Legislative mandate

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According to German constitutional law, a legislative mandate is a mandate from the constitutional authority to the legislature .

Legislative mandates can be found both in the provisions of fundamental rights and in state organization law .

An example of a legislative mandate is the state's duty to protect human dignity in accordance with Article 1, Paragraph 1, Clause 2 of the Basic Law , insofar as it is concretized into a concrete instruction to the legislature. The legislature must ensure that the subsistence level is secured through social benefits based on law, if necessary.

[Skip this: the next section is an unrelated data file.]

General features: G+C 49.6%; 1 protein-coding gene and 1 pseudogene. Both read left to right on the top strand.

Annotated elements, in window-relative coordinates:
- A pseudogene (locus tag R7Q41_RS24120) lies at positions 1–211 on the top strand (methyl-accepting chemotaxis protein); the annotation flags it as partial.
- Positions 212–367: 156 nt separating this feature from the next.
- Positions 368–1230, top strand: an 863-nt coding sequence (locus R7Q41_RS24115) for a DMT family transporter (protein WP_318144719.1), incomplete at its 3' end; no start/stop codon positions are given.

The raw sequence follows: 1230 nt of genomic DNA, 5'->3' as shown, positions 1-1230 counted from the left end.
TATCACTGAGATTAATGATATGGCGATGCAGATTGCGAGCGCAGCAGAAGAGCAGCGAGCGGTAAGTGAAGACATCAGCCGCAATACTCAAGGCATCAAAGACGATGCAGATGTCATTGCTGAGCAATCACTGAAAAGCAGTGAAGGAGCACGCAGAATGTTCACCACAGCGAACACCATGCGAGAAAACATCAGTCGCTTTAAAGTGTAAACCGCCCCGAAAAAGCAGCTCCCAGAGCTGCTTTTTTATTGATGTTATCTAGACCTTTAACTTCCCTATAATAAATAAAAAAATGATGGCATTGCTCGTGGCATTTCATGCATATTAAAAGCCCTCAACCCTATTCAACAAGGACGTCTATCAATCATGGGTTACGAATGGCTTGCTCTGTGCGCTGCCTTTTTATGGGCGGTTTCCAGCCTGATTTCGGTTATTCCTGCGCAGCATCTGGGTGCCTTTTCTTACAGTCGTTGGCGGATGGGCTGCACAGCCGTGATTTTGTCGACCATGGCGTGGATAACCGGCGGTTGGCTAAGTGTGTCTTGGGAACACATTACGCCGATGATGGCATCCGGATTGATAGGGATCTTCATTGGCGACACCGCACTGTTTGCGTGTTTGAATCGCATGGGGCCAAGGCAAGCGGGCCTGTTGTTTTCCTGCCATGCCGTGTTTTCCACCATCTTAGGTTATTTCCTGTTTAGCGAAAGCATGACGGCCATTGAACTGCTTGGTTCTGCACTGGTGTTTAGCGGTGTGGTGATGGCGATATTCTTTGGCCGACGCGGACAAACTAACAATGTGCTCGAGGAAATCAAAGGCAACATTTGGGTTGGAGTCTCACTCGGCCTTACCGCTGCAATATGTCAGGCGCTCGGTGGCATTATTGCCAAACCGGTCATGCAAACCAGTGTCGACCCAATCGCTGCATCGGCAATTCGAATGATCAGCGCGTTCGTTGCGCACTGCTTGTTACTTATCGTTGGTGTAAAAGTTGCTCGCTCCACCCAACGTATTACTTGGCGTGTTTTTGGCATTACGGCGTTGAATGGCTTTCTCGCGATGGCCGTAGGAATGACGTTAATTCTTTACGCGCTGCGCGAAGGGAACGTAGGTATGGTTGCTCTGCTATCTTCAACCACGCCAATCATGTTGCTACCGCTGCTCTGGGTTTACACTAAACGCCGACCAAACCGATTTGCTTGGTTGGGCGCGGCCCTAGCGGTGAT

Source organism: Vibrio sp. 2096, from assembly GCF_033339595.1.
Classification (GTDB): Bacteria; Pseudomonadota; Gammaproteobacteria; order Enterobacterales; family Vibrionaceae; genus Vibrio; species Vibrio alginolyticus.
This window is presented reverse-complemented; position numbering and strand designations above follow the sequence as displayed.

An example from state organization law is the provision in Article 38 Paragraph 3 of the Basic Law . According to this, a federal law is absolutely necessary in order to determine the details of the election of the members of the German Bundestag.

An example of a legislative mandate (which has not been fulfilled since 1919) is the provision in Article 138 (1) of the Weimar Constitution in conjunction with Article 140 of the Basic Law . After that, the state services to religious societies are replaced by state legislation, with the principles for this being drawn up by the Reich (read: the federal government).